Hillary Clinton has cast herself as a unifier for divided times, an experienced leader steeled for a volatile world – and aggressively challenged Donald Trump’s ability to do the same.
“Imagine him in the Oval Office facing a real crisis,” the former US secretary of state and first lady said, as she accepted the Democratic nomination for president yesterday.
Imagine him in the Oval Office facing a real crisis... A man you can bait with a tweet is not a man we can trust with nuclear weaponsHillary Clinton on Donald Trump
“A man you can bait with a tweet is not a man we can trust with nuclear weapons.”
Mrs Clinton took the stage to roaring applause from flag-waving delegates on the final night of the Democratic convention in Philadelphia, relishing her nomination as the first woman to lead a major US political party.
But her real audience was the millions of voters watching at home, many of whom may welcome her experience but question her character.
She acknowledged those concerns briefly, saying: “I get it that some people just don’t know what to make of me.” But her primary focus was persuading Americans to not be seduced by Republican presidential candidate Mr Trump’s promises to restore economic security and fend off threats from abroad.
Mrs Clinton said the US needed a leader who would work with allies to keep America safe.
The presidential election presented a stark choice on national security, she said, with the US facing “determined enemies that must be defeated”.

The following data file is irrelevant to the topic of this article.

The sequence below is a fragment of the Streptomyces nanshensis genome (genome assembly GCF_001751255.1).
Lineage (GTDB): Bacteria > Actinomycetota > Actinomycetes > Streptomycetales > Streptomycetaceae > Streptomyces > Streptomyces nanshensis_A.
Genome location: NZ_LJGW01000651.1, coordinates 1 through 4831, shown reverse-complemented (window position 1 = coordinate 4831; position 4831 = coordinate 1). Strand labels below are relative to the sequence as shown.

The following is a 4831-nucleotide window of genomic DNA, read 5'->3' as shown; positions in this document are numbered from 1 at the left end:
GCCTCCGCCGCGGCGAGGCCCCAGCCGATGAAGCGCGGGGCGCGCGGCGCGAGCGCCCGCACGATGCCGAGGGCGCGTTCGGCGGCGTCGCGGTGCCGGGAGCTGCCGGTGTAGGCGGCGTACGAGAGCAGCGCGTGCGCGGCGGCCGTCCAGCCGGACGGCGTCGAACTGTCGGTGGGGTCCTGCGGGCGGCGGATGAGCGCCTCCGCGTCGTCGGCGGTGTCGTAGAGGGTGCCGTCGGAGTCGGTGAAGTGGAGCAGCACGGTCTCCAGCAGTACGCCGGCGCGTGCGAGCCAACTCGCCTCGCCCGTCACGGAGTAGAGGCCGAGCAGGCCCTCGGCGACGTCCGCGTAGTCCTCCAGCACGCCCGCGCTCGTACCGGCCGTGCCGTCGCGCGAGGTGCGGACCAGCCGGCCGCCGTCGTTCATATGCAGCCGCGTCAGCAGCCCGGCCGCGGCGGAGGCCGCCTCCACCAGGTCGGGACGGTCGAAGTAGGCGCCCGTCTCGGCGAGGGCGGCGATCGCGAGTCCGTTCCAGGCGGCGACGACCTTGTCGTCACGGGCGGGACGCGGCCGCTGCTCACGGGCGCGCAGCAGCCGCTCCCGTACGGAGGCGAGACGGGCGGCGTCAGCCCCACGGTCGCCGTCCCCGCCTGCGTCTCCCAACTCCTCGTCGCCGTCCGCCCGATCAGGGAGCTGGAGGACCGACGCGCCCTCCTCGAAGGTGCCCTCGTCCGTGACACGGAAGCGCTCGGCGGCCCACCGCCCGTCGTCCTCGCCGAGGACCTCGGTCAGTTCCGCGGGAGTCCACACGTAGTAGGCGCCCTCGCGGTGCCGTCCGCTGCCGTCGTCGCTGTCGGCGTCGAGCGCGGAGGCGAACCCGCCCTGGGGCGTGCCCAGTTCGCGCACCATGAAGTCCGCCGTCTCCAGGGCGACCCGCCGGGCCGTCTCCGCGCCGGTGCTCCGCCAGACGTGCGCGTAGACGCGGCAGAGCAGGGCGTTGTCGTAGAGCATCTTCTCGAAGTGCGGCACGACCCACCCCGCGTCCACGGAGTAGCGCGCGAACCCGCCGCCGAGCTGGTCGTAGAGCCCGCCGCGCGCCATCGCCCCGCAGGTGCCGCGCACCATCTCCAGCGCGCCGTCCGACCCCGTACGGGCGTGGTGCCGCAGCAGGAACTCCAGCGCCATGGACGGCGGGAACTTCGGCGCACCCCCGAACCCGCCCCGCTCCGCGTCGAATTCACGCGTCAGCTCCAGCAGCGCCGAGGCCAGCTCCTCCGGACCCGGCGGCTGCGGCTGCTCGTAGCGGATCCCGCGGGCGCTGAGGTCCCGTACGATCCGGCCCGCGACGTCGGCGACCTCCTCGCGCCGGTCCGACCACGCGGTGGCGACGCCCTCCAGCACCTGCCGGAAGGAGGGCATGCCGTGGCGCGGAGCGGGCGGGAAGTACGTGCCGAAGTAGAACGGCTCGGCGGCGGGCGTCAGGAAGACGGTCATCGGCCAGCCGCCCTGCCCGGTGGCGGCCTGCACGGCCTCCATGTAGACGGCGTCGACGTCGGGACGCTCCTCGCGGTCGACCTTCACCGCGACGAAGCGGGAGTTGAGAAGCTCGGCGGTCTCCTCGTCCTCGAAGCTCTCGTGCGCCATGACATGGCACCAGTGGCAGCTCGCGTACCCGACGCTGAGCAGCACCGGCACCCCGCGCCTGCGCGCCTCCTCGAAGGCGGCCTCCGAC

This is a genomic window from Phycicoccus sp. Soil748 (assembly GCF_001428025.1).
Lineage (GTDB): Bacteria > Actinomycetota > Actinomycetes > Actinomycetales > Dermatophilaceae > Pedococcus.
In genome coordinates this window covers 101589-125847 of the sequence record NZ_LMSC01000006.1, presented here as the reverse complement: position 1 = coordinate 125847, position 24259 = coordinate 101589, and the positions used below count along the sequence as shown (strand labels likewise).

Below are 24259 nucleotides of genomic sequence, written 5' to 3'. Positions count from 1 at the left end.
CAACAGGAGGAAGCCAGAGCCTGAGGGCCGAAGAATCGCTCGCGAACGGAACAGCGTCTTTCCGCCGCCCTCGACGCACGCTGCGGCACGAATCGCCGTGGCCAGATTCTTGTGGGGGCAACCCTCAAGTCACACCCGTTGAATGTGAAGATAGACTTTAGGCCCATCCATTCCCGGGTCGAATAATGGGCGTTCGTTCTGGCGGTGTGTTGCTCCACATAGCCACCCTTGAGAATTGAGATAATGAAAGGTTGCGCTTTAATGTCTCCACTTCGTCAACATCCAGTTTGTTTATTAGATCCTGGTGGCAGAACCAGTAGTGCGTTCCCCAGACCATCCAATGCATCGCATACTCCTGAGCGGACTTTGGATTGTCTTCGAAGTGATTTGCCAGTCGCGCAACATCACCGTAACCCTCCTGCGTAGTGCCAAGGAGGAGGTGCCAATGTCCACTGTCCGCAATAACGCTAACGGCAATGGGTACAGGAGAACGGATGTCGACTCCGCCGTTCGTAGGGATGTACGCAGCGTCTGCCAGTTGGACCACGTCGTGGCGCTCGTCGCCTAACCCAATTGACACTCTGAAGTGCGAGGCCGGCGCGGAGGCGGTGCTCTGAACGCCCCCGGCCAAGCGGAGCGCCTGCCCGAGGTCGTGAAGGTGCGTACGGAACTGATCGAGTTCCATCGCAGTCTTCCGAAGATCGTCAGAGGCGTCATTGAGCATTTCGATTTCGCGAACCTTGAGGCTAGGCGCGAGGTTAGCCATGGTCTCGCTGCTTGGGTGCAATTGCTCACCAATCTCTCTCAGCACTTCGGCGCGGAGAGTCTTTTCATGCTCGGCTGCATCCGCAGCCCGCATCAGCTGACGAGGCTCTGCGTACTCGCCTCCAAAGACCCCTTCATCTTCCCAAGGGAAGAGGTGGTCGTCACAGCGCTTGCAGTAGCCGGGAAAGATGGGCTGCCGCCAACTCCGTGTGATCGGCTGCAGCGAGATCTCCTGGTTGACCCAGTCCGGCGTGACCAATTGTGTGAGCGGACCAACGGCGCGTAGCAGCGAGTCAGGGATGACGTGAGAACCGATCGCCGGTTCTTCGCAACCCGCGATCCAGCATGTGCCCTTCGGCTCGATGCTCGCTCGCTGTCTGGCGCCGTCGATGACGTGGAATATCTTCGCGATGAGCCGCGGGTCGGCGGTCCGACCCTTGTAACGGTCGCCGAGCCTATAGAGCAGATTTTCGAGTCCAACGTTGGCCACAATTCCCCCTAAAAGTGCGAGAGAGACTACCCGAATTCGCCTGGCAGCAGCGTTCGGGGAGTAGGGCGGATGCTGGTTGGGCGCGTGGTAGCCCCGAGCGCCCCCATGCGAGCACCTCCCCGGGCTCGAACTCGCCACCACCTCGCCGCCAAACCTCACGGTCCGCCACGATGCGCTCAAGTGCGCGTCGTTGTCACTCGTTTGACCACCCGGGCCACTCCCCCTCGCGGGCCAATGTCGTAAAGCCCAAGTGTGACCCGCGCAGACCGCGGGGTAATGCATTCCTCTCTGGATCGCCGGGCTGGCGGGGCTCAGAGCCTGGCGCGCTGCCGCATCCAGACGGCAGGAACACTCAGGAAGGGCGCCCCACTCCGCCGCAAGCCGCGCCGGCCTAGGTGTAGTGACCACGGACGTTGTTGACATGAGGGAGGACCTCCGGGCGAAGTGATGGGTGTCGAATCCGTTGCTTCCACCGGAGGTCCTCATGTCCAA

She said people wanted “steady leadership”, vowing to stand by Nato allies against any Russian threats.
And she pledged to defeat the Islamic State group with air strikes and support for local ground forces, while authorising a “surge” in intelligence to prevent terrorist attacks. “We will prevail,” she said.
She also said she was proud of the Iran nuclear and global climate agreements and both must be enforced now. Neither deal happened while she was in government.
Mrs Clinton’s four-day convention began with efforts to shore up liberals who backed Bernie Sanders in the Democratic primary and it ended with an outstretched hand to Republicans and independents unnerved by brash billionaire Mr Trump.
A parade of military leaders, law enforcement officials and Republicans took the stage ahead of Mrs Clinton to endorse her in the general election contest.
“This is the moment, this is the opportunity for our future,” said retired marine general John Allen. “We must seize this moment to elect Hillary Clinton as president of the United States of America.”
American flags waved in the stands of the packed convention hall. There were persistent but scattered calls of “No more war”, but the crowd drowned them out with chants of “Hill-a-ry” and “U-S-A!”
Mrs Clinton now has just over three months to persuade Americans that Mr Trump is unfit for the Oval Office and overcome the visceral connection he has with some voters in a way the Democratic nominee does not.
She embraced her reputation as a studious wonk, a politician more comfortable with policy proposals than rhetorical flourishes.
“I sweat the details of policy,” she admitted.
Mrs Clinton’s proposals are an extension of President Barack Obama’s two terms in office: tackling climate change, overhauling the nation’s fractured immigration laws and restricting access to guns.